A non-aqueous ophthalmic solution can be prepared by dissolving or suspending memantine or a salt thereof in an aqueous solvent such as alcohols (e.g., ethanol, ethylene glycol, macrogol, propylene glycol, glycerol and the like) and an oily solvent such as fats and oils (e.g., olive oil, sesame oil, peanut oil, cotton seed oil, castor oil, corn oil and the like).

An ophthalmic ointment can be prepared by appropriately using, for example, petrolatum, plastibase, liquid paraffin and the like as a base.

An ophthalmic gel can be prepared by appropriately using, for example, carboxyvinyl polymer, polymer of ethylene maleic anhydride, polyoxyethylene-polyoxypropylene block copolymer, gellan gum and the like as a base.

While the dose of the agent for the prophylaxis and treatment of disturbance of visual function of the present invention varies depending on the administration route, kind of diseases, symptoms, age and body weight of patients, and the like, for example, it is preferably administered to an adult patient with asthenopia, axial myopia or retinal disease as an aqueous ophthalmic solution comprising memantine or a salt thereof, which is an active ingredient, in a concentration of 0.01 to 2.0 (W/V) %, preferably 0.1 to 1.0 (W/V) %, in a single dose of one to several drops thereof according to symptoms, once to several times a day, preferably 2 to 5 times a day, to one eye of a patient.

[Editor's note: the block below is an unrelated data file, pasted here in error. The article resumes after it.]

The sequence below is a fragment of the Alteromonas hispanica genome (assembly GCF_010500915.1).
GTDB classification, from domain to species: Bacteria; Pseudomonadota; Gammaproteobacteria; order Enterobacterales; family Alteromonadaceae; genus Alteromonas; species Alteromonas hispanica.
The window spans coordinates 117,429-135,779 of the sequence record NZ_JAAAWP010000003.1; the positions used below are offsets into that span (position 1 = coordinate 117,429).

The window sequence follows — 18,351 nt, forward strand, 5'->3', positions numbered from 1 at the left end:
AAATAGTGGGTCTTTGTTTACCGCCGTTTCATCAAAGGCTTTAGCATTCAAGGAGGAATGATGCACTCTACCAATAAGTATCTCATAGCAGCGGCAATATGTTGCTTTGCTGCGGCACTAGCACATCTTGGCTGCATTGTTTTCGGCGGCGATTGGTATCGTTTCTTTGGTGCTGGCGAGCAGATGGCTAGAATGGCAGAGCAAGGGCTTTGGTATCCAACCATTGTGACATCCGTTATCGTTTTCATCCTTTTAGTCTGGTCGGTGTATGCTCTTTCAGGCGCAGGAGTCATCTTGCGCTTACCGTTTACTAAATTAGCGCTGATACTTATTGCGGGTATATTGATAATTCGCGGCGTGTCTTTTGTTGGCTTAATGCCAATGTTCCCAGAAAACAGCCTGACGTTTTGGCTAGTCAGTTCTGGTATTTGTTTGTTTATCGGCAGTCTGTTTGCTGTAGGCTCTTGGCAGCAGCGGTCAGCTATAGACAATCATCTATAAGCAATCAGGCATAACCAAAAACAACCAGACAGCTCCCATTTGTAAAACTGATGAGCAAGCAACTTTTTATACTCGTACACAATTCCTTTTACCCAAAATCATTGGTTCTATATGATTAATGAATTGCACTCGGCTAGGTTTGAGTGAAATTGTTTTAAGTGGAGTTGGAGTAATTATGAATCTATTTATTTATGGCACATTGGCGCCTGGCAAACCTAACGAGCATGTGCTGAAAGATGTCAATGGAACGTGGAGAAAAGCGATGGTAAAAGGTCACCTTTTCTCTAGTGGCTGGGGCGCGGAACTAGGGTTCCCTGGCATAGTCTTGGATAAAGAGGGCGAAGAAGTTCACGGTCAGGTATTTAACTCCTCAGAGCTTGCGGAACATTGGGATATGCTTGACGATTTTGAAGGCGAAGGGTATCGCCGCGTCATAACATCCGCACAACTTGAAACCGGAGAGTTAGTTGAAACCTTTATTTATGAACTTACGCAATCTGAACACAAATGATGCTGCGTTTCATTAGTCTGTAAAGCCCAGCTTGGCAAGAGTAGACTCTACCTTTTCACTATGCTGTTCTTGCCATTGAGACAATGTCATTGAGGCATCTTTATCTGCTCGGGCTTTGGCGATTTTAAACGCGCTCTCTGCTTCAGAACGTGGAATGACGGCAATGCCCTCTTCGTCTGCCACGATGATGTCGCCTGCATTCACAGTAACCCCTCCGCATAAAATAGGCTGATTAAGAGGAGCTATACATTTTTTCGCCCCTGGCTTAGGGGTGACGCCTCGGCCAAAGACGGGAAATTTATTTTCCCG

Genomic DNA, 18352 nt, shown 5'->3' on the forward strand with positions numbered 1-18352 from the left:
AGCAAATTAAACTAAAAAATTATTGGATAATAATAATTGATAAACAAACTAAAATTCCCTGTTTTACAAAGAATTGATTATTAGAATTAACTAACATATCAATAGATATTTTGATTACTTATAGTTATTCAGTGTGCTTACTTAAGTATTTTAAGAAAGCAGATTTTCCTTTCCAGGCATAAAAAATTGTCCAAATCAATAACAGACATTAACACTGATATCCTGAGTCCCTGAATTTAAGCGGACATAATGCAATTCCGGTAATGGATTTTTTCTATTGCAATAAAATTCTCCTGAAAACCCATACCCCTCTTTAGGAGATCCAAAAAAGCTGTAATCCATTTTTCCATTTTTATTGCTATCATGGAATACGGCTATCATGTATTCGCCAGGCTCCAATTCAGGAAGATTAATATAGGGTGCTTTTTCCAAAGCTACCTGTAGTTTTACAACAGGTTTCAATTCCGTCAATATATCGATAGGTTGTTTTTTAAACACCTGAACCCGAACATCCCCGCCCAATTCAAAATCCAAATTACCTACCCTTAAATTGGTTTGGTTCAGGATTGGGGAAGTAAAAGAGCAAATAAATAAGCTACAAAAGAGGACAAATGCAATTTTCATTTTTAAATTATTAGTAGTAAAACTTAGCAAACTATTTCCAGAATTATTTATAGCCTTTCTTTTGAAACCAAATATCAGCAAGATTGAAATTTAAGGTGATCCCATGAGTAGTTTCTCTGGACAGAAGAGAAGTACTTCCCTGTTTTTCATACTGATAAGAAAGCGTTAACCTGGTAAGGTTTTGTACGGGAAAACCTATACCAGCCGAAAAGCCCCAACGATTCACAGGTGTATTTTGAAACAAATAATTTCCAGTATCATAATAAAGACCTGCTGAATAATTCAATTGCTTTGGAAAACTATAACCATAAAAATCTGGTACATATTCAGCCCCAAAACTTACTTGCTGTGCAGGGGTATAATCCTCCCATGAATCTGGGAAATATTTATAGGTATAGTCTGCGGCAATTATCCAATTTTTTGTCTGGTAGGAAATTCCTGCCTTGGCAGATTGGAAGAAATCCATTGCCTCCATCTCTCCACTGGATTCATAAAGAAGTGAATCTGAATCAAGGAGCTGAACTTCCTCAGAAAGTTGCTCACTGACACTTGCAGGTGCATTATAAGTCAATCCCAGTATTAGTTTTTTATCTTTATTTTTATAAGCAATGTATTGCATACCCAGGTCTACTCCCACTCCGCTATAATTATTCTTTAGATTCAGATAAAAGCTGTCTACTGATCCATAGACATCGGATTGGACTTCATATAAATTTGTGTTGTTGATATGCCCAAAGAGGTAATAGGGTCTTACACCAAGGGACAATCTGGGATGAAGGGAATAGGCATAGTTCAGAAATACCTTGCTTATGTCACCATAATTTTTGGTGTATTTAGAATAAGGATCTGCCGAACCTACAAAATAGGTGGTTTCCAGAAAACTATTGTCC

The present invention is described in more detail in the following by way of Examples, and the effects of the invention are clarified by way of Experimental Examples, which should not be construed as limiting the invention.

EXAMPLE 1

This invention is especially useful in the use of memantine to normalize visual acuity deficits from outer retina (photoreceptor/RPE) injury. The discovery of the effect of memantine to normalize or improve visual acuity came from the observation that 4.5 months after transient IOP elevation in 2.5 kg rabbits pre-treated with an oral dose of 50 mg memantine or 50 mg sugar placebo, rabbits in the memantine group had normal visual acuities while rabbits in the placebo group had a reduction in acuity.

The results are shown in the FIGURE.

Histology (H&E) examination of eyes from the placebo group revealed a patchy loss of retinal cells that were predominantly outer retina in origin. Retinal cell degeneration was less in the memantine group compared with the placebo group.